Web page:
Here's what I recommend:
- All content should be HTML pages. Use PDFs as an alternate version when information is likely to be printed or downloaded.
4. Vague Headlines - are you a copywriter?
Homepage headlines often fail to say what the business does. Instead, they offer a general statement about quality or value.
The visitor’s first question is “am I in the right place?” The headline should answer this question by explicitly stating the main business category.
Ironically, the “what we do” information is usually just below the headline in smaller text.
Here's what I recommend:
Flip the header and subheader if your headline is vague, but the text below is specific. Make the headline text descriptive, so every visitor can tell what you do, at a glance, within seconds.
Try the Five Second Test: Show your site to a stranger. Count to five then turn off the screen. Now ask them “what did you recall?” If they don’t know what you do, your headline is too vague. You just failed the Five Second Test.
5. YouTube Suggested Videos …#CatFun videos on your site
It’s very easy to embed a YouTube video into your website. But be careful. When the video ends, YouTube may suggest other totally unrelated videos. Are visitors watching cat videos on your site?
Here's how to fix it:
- Turn off suggested videos by unchecking a box while grabbing the “embed” code from YouTube.
- While watching the video in YouTube, click the “share” button under the video.
- Now click “embed”
- Rather than taking the default embed code here, click “show more”suggested videos
- Uncheck the box next to “show suggested videos when the video finishes
- Copy and paste the new embed code into your webpage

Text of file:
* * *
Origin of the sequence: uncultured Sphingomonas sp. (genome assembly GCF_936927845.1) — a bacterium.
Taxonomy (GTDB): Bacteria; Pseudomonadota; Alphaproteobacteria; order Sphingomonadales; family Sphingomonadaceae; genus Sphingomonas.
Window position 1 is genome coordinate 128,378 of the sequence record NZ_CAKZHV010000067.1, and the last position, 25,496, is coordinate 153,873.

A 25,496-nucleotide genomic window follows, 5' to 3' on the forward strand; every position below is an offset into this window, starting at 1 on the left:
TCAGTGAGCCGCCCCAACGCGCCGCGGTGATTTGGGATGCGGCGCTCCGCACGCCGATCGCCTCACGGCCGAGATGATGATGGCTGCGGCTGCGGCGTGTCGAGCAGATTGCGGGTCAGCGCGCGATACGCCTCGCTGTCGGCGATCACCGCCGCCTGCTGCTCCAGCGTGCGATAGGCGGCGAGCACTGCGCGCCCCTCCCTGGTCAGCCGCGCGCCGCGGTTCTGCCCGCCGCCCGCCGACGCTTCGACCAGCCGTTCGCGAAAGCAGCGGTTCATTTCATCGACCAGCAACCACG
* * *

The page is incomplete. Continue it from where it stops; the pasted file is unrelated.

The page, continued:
- Cats are bad, but I’ve seen worse. Suggested videos may actually promote a competitor. That’s both embarrassing and counter-productive.
6. Social Media Icons In Your Header - Big Exit Signs
OK, think about it… Social media traffic is great, but only if it’s flowing toward you. When visitors leave your site and go to a social network, that doesn’t help you meet your goals. They are unlikely to return.
Where there’s traffic, there’s hope. A visitor on your site may subscribe or become a lead. A visitor on YouTube is more likely to watch videos of dogs looking guilty. Surprisingly, 26% of top marketing sites put social icons in their headers!
Facebook is worth $300 billion. Trust me, you need the visitors more than they do.
My top recommendations:
- Link to social networks cautiously.
- Add social media icons to your website footer, rather than the header.
- Change the color of the icons so they are not so visually prominent. If you show the color, do so on the rollover.
- Link only to social networks where you are genuinely active, both sharing content and interacting with followers
7. Stock Photos - Really? Do I have to say it?
People pictures are powerful because faces are so compelling. From the time we are infants, we gaze at faces more than any other type of images. Every website should have pictures of people.
But visitors can smell a stock image a mile away. And stock images of people are the worst kind. They just don’t feel genuine.
Perfect lighting. Spotless office. Ethnically diverse. Casual, but serious. Obviously not real.
Here's what to do:
- Invest in a bit in photography.
- Dress up for picture day.
- No budget? Take a selfie.
- Authentic is more important than polished.
That's it for now. What Did I Miss? I’m sure there are a few more bad ideas we could have included here. But these are my 7 top issues that we constantly run into on web projects. Maybe together, we can help make the web a better place! Thanks for reading :)